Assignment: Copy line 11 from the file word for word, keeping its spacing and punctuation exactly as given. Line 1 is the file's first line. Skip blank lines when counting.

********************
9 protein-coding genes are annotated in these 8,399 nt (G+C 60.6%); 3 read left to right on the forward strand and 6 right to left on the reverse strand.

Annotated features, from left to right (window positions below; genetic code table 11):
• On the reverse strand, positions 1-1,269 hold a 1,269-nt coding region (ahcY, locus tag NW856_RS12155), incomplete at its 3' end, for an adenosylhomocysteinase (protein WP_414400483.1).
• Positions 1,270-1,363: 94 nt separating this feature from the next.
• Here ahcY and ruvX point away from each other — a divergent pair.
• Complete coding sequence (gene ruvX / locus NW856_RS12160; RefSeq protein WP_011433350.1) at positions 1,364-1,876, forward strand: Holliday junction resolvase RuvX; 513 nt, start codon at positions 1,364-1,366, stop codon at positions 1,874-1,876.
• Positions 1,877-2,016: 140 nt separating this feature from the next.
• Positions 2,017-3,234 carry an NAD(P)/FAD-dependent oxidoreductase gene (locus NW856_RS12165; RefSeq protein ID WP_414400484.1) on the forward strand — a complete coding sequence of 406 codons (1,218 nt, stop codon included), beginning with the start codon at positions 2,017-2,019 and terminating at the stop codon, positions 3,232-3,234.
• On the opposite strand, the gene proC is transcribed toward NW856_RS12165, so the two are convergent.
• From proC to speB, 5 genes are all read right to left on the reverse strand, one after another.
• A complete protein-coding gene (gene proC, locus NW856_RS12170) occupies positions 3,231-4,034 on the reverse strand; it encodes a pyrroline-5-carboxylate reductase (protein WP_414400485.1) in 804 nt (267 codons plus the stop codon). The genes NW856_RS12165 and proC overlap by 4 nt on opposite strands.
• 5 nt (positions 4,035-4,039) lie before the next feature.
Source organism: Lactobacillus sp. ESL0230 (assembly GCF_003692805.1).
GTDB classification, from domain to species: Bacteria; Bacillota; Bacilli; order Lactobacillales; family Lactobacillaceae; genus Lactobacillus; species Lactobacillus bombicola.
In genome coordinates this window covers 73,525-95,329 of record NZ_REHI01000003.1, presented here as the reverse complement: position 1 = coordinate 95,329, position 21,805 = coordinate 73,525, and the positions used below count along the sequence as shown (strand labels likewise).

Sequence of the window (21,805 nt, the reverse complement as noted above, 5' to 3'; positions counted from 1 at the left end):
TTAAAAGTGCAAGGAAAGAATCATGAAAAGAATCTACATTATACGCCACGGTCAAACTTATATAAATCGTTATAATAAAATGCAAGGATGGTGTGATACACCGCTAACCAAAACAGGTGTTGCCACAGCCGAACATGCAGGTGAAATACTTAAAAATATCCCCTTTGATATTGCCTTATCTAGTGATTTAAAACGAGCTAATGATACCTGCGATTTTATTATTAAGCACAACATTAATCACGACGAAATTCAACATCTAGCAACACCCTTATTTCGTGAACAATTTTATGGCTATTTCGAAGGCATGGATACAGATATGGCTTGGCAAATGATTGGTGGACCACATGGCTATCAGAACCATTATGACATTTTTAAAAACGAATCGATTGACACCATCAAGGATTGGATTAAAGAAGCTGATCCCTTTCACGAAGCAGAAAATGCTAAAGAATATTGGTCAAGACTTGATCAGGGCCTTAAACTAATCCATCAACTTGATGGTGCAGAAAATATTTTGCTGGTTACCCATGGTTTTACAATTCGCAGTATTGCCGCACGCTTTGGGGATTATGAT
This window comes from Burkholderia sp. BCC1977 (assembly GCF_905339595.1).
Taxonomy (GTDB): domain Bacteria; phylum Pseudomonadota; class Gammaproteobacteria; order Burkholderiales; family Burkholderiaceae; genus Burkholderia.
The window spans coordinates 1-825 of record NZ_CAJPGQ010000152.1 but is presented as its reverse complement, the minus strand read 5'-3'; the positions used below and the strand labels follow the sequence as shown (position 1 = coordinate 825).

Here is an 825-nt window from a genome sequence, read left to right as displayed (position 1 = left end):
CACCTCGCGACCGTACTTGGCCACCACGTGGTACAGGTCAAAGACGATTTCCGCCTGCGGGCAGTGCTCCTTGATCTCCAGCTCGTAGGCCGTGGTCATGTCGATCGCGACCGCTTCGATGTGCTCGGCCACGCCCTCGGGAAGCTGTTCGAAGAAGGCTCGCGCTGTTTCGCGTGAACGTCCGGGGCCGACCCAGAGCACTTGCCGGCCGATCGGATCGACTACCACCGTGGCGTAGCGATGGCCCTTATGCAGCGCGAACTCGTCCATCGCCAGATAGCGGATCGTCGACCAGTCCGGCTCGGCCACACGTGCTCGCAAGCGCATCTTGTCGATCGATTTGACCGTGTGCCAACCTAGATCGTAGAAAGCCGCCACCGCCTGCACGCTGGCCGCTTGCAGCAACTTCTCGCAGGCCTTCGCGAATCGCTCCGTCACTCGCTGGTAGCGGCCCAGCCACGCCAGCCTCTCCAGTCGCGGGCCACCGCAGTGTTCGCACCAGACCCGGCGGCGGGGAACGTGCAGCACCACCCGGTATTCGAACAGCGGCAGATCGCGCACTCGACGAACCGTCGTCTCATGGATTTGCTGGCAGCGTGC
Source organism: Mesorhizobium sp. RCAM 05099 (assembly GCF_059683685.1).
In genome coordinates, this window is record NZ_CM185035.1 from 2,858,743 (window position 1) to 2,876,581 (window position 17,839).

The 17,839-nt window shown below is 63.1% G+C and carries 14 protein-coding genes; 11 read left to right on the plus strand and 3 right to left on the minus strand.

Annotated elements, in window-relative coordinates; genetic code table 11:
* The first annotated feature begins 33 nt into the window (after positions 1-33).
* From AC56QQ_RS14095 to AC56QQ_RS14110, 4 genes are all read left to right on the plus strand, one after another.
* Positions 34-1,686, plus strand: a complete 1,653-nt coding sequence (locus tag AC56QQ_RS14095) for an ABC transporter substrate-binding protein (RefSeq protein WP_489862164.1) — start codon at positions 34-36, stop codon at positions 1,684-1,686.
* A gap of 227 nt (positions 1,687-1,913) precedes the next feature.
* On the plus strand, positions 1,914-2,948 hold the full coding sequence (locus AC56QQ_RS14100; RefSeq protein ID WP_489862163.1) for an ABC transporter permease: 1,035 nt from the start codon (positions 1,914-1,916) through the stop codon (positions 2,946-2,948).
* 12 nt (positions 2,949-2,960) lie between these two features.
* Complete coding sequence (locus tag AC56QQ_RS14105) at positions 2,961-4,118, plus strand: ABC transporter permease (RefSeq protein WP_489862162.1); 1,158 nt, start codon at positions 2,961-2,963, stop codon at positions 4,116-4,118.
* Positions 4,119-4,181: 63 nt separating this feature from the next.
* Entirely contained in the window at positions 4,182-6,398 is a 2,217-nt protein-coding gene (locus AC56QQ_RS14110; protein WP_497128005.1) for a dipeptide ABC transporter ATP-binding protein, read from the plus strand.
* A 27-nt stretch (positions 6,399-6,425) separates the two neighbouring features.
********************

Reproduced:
• A complete protein-coding gene (gene proC, locus NW856_RS12170) occupies positions 3,231-4,034 on the reverse strand; it encodes a pyrroline-5-carboxylate reductase (protein WP_414400485.1) in 804 nt (267 codons plus the stop codon). The genes NW856_RS12165 and proC overlap by 4 nt on opposite strands.